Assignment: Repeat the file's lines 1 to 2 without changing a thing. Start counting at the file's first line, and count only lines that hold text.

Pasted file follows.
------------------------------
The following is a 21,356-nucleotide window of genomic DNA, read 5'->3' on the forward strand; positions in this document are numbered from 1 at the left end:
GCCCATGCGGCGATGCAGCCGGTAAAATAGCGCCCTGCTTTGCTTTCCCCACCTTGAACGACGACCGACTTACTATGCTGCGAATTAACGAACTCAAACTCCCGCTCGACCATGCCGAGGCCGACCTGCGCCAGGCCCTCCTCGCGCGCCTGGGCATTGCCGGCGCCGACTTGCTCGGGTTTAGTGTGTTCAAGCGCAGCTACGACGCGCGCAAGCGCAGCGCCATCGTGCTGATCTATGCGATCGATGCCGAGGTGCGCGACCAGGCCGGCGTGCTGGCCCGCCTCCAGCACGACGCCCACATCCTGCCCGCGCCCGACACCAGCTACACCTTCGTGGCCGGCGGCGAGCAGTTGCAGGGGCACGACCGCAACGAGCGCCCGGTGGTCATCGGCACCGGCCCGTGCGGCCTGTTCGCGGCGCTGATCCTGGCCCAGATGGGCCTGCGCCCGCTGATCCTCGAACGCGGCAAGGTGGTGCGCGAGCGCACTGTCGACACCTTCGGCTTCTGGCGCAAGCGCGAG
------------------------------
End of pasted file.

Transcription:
The following is a 21,356-nucleotide window of genomic DNA, read 5'->3' on the forward strand; positions in this document are numbered from 1 at the left end:
GCCCATGCGGCGATGCAGCCGGTAAAATAGCGCCCTGCTTTGCTTTCCCCACCTTGAACGACGACCGACTTACTATGCTGCGAATTAACGAACTCAAACTCCCGCTCGACCATGCCGAGGCCGACCTGCGCCAGGCCCTCCTCGCGCGCCTGGGCATTGCCGGCGCCGACTTGCTCGGGTTTAGTGTGTTCAAGCGCAGCTACGACGCGCGCAAGCGCAGCGCCATCGTGCTGATCTATGCGATCGATGCCGAGGTGCGCGACCAGGCCGGCGTGCTGGCCCGCCTCCAGCACGACGCCCACATCCTGCCCGCGCCCGACACCAGCTACACCTTCGTGGCCGGCGGCGAGCAGTTGCAGGGGCACGACCGCAACGAGCGCCCGGTGGTCATCGGCACCGGCCCGTGCGGCCTGTTCGCGGCGCTGATCCTGGCCCAGATGGGCCTGCGCCCGCTGATCCTCGAACGCGGCAAGGTGGTGCGCGAGCGCACTGTCGACACCTTCGGCTTCTGGCGCAAGCGCGAG